Devotional Thoughts

Jesus: The Coming of Grace and Glory

We live between two epic events—in a meadow between two Mountains. Titus 2:11-14 says so. It’s a Christmas text. And a prophetic text. And a Christian-living text. And it’s under-appreciated.

Jesus’ First, Gracious Appearance: We Have a Savior! (v. 11)

Paul tells us in Titus 2:11 that Jesus’ first Advent was the incarnation of grace. God’s grace has “appeared” (the Greek word that is the source of epiphany). Grace has been revealed in a new and living way at the coming of Jesus to earth. Yes, God was gracious in the Old Testament. But grace incarnate came to Bethlehem, as John 1:14-17 reminds us over and over again. We sing that “joy has dawned” when Jesus was born. And it has. We sing that “love came down at Christmas.” And it did. But Jesus’ coming was—perhaps chiefly—an expression of grace. And it brought salvation that is offered to all people (which gives this passage, like so many others, an urgent missions emphasis).

Jesus’ Second, Glorious Appearance: We Have Hope! (v. 13)

Paul uses the epiphany motif again in Titus 2:13. There is another Advent, another appearance, and it is in the future. Christians live with the eager expectation of Jesus’ return to earth…not as a Sacrifice, but as a Sovereign. While the first Advent highlighted grace, the second will highlight God’s glory. This glorious return of Jesus is our “blessed hope.” Jesus—both the great God and our Savior—will come again!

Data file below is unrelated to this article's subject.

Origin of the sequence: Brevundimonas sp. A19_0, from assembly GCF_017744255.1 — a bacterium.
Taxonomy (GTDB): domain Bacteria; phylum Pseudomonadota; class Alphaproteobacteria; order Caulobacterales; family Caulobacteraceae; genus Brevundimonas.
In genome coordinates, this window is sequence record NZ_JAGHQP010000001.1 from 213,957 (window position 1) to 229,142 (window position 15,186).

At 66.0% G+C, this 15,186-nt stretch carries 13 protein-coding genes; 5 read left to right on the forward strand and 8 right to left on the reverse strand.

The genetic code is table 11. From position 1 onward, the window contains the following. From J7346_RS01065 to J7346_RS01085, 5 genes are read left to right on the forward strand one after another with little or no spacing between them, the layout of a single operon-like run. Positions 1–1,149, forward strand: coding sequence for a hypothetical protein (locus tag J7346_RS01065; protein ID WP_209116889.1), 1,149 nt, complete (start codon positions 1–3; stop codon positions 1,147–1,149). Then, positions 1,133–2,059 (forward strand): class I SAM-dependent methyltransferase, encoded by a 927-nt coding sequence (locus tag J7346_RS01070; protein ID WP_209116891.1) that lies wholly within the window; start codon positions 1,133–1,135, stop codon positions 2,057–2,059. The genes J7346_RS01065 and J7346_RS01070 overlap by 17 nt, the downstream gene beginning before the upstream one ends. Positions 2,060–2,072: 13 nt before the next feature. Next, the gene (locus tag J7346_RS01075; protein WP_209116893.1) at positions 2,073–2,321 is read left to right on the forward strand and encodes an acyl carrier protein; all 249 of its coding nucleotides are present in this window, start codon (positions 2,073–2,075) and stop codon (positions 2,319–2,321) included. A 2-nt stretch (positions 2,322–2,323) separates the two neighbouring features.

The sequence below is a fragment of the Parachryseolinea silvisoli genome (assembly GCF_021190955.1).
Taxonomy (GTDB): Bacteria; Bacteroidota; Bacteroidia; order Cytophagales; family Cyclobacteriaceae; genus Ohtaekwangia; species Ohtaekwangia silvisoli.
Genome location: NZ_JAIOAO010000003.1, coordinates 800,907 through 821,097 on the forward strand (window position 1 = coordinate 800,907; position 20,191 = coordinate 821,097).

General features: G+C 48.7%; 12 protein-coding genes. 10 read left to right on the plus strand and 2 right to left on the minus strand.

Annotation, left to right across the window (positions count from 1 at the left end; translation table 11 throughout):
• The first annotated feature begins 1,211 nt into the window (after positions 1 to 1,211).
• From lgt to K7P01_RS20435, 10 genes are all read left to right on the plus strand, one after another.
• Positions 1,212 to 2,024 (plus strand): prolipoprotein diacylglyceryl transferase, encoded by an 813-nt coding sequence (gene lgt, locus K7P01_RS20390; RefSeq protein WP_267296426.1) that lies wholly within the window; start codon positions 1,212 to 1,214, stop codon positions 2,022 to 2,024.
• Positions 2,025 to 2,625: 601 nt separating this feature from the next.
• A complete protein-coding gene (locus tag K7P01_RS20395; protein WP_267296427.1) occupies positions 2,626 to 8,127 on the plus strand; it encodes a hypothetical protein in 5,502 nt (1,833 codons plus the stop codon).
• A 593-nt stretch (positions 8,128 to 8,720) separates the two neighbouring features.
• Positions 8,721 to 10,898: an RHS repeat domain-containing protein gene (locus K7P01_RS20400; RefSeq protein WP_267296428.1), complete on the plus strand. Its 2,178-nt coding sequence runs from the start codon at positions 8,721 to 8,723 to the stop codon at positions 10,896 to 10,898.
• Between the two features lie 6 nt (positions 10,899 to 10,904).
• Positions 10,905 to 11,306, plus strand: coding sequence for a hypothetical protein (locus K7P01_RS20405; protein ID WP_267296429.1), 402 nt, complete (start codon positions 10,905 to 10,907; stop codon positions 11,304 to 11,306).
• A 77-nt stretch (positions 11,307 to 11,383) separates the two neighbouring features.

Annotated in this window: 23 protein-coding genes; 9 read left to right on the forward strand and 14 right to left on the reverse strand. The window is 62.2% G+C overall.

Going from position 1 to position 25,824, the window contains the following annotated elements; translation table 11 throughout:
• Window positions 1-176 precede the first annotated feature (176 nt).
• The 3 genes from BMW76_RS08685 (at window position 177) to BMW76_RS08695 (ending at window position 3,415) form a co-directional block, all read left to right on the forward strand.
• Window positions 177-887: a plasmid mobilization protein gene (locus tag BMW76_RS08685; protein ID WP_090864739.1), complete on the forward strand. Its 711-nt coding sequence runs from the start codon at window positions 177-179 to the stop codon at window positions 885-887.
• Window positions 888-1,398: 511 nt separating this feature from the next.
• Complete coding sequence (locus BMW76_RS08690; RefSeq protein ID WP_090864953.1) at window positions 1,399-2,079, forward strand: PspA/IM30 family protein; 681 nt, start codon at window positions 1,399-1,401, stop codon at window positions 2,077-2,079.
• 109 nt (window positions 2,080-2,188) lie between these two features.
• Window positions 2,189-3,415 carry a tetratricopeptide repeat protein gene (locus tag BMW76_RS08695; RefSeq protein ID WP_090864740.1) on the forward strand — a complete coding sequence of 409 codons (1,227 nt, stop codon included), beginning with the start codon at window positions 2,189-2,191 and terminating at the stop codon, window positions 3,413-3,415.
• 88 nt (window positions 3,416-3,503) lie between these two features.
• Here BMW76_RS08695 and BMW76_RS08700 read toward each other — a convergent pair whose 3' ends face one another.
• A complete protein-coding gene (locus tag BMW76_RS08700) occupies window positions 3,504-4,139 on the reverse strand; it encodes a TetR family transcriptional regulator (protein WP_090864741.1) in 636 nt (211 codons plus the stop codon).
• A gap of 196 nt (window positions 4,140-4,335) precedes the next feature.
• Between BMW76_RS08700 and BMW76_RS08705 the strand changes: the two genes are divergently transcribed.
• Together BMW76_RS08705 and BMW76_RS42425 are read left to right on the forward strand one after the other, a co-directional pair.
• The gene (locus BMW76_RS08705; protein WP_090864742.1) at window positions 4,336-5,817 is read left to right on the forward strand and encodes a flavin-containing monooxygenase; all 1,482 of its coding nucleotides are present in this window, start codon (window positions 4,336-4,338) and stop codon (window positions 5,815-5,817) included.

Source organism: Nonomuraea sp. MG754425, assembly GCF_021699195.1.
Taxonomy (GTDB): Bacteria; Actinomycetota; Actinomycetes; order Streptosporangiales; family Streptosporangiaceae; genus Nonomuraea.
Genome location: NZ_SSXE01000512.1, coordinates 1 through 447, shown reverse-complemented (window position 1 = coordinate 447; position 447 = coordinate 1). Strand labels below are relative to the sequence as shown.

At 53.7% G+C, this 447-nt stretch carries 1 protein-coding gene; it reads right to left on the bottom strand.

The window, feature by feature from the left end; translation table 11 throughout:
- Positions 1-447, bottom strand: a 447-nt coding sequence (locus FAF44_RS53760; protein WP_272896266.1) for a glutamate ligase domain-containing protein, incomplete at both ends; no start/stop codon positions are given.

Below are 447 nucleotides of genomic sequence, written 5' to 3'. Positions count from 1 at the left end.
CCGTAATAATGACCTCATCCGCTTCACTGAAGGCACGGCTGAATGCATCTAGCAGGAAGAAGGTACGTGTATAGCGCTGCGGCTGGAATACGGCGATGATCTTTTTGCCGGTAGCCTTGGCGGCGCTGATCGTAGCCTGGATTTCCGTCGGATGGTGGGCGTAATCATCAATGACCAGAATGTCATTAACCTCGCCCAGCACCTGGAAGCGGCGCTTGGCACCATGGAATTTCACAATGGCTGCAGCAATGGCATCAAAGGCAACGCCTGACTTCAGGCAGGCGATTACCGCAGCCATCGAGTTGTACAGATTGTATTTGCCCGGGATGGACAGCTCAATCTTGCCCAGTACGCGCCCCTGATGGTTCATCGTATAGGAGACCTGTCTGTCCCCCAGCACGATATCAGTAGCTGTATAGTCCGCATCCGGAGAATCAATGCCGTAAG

Jesus’ Ongoing Work in His People: We Have a Purpose! (vv. 12, 14) 

Paul’s point in reminding us of Jesus’ two Advents isn’t only to guarantee our doctrinal orthodoxy. While he often gives us doctrine followed by practical applications (as in Romans and Ephesians), here he uses doctrine in the middle of an ethical discussion. The grace that saves us also changes us. In both verses 12 and 14, he calls us first to fight sin (a negative focus) and to pursue a life of godliness and good works (a positive focus). Christian living isn’t merely an ethic of avoidance: don’t do bad things. Instead, it’s a transformation that results in godliness. Verse 14 powerfully tells us that Christ gave Himself to free us from sin, not only to forgive us for sin. He purchased us to be pure, zealous for good works, and His own.

Christ came. Christ will come. And Christians live every day—fighting sin and pursuing holiness—by remembering both. What a Savior!